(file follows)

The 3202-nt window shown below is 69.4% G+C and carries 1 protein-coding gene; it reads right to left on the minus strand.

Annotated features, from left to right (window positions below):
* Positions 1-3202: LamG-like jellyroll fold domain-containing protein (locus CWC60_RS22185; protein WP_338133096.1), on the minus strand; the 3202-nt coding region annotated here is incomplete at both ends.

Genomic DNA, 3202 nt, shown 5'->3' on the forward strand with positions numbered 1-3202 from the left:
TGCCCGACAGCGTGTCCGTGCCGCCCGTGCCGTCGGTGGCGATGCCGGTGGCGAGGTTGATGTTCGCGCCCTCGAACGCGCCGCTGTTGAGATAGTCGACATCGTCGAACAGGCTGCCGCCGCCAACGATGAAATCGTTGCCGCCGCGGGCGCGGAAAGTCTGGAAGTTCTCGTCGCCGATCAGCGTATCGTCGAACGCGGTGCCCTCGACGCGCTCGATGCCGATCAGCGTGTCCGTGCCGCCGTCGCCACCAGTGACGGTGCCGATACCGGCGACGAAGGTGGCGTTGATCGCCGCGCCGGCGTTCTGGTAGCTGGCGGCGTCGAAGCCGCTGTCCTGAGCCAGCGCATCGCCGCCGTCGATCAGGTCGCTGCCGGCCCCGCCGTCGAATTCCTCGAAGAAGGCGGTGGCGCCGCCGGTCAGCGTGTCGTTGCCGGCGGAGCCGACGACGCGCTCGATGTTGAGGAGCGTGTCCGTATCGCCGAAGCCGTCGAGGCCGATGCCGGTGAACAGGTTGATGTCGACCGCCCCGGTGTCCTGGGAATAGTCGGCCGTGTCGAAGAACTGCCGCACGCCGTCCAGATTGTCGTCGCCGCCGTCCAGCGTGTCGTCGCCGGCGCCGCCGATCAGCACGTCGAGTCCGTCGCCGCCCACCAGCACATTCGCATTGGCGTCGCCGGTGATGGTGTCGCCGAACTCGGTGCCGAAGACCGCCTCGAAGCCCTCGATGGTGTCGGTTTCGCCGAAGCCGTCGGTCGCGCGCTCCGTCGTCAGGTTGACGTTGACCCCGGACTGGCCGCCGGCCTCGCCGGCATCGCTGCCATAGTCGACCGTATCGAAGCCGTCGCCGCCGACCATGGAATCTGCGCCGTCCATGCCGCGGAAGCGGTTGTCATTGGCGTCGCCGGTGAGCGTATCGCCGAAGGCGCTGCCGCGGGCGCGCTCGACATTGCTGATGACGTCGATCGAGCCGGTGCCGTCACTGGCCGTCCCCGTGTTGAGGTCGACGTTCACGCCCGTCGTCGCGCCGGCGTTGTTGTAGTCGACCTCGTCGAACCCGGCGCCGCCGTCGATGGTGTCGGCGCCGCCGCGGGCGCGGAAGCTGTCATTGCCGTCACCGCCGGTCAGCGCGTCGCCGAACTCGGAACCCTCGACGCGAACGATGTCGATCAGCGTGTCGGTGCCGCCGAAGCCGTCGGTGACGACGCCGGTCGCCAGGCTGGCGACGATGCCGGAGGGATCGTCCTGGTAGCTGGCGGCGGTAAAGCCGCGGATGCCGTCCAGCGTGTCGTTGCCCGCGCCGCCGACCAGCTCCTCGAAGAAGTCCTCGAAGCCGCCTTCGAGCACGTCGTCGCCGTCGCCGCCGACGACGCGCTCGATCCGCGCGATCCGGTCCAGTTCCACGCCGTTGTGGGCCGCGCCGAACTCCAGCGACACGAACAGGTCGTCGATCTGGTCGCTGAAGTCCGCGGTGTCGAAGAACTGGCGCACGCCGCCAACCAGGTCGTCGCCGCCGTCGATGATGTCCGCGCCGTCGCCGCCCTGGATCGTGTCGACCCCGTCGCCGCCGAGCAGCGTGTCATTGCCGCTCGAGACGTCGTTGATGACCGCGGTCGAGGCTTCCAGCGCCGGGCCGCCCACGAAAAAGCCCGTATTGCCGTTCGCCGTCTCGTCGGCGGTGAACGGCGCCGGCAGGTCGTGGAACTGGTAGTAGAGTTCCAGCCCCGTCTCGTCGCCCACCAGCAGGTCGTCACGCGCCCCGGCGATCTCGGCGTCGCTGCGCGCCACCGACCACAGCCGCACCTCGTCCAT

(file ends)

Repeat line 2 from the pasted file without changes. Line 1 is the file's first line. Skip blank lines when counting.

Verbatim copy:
Annotated features, from left to right (window positions below):